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Paul356

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Paul356 last won the day on August 31

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  1. Steve, thanks for letting us take over your thread for a while. Frowley, here is a picture I happened to have that shows the end of the main sprit with the second reef in. The second reef line is the white braid with red tracer. You can see I've pulled the cringle down tight, and the cheek block is just up the way on the sprit, where it can pull the reef cringle straight down or I guess down and a little back to get max foot tension. Its cleat is just ahead of that, as close as workable, so I can reach that easily when hove to with the main luffing, with the mizzen sheeted in tight or mostly tight and the sprit midships or nearly so. The first reef line has the blue tracer and is also cleated in this picture, tho the cringle is not pulled tight. Same routine, cleat closer to the end. I start both reef lines in the clew hardware in some fashion, also to help get maximum foot tension Finally, I see in this picture I have the mizzen reefed, too, using the downhaul hook in the first reef cringle at the mast (also a white braid with red tracer). I also need to credit one of our colleagues in Ohio who put up a nifty video on jiffy reefing a few years ago. Got lots of good ideas there. I'd say I let off enough slack on the snotter to let the main sprit drop about 18". Otherwise I can't seem to get the sail reefed tight in back. So it's ease and cleat halyard, ease snotter, set mast reefing line (which tightens halyard), set clew reefing line, set snotter. The sprit is rotated 90 degrees to the left in this picture for some reason, although that sometimes happens when sailing, too. I ease the mizzen snotter to reef, too, but you have to be careful the sprit doesn't run too far forward and snag the main if the main is swinging. Hence a good idea to be lying pointing slightly one side or the other of the wind, so the main is clearly one side or the other of the mizzen. You don't need long, tho. Heaving-to: Right now, I'm saying I have two methods. One is with the mizzen pulled in tight and the rudder cocked just a bit to one side. Boat is almost dead into the wind (as just described), probably moving backward a bit. Good for setting/reefing sails. The other is to be reaching or beating and just head up so sails are luffing, then lock the tiller down a bit to keep the boat trying to head up a bit. The sails will luff, the boat will continue to fore reach but lie very steadily and you can be perfectly at ease. Good for taking a rest, finding lunch, starting the outboard, etc. Depending on how close you are, may also be able to use this to reef or douse. It never even occurred to me to try to heave to with the board up, and it seems the board and rudder blades provide needed balance and . But I guess I'll have to try. Maybe with the blades up the boat will slide and make that slick that keeps waves from breaking.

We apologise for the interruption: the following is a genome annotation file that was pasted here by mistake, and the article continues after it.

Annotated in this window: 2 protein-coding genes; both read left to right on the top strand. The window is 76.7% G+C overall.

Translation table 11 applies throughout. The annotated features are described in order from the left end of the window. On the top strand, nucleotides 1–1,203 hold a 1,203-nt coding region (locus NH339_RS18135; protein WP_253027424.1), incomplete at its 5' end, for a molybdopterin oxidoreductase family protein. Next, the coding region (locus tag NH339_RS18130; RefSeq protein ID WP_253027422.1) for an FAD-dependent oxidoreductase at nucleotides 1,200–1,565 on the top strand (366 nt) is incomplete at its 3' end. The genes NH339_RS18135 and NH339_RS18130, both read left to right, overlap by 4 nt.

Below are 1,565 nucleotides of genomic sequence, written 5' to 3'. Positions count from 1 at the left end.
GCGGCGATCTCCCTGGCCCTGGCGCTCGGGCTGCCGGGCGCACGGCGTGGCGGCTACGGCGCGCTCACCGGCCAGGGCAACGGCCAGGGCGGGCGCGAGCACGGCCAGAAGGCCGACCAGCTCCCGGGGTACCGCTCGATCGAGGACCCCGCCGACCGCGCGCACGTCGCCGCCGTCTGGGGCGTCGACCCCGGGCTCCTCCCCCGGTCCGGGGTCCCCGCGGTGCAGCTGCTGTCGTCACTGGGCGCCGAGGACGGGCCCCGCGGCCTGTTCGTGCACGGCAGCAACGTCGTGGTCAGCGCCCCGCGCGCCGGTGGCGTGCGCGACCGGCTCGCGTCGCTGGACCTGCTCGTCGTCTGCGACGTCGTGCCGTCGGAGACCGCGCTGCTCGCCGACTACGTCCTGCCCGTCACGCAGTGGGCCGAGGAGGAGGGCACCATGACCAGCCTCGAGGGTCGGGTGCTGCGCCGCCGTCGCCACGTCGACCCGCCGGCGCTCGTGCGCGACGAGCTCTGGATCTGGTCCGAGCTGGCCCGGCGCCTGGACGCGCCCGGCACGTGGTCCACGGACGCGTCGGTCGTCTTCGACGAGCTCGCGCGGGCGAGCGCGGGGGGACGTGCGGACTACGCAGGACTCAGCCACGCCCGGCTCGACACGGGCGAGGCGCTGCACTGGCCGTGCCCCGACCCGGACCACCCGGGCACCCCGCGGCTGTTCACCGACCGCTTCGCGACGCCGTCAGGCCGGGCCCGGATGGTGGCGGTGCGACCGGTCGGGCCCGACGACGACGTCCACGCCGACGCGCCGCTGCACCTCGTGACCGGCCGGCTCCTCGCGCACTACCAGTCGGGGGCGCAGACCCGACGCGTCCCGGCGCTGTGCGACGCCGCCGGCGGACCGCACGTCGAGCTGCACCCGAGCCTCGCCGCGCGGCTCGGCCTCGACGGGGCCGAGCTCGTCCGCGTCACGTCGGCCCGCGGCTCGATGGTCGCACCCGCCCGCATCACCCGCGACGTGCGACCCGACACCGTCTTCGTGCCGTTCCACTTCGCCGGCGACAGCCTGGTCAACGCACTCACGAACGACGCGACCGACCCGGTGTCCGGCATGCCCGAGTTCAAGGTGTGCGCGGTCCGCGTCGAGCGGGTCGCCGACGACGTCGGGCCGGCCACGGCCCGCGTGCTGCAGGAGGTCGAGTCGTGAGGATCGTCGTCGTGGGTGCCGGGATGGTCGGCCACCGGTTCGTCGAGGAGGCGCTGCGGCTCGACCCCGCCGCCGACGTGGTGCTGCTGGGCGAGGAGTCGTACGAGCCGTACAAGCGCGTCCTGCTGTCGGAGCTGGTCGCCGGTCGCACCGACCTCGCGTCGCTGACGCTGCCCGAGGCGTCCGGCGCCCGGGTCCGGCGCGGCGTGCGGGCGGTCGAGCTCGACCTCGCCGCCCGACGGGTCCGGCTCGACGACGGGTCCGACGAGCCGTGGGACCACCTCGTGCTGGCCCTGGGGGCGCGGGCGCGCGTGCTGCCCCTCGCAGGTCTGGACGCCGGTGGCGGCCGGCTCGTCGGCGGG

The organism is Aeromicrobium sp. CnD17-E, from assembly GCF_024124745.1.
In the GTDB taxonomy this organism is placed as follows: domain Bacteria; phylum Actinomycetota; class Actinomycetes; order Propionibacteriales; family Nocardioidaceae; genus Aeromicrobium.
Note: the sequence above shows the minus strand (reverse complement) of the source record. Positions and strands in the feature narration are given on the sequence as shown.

2. What jk said. Keep board and rudder down, lock tiller. Sheet mizzen tight. You'll be moving backwards, but sprits will be luffing on the centerline and cleats for reefing lines on sprits will be easily accessible without filling the sails. Dont forget to ease the snotter when easing the halyard and tightening the reef lines, then retighten the snotter once the reef lines are set. All my mainmast lines--halyard, downhaul, both reef lines and snotter--come back to the cockpit so I can reef from the cockpit while lying into the wind under the sheeted mizzen. Reefing the main is a matter of 30 seconds or less. That includes grabbing the clew reef line and yanking it forward in its clam cleat on the sprit. Reefing the mizzen is so quick that grabbing the sprit to tighten the clew reef line and cleat it is not an issue.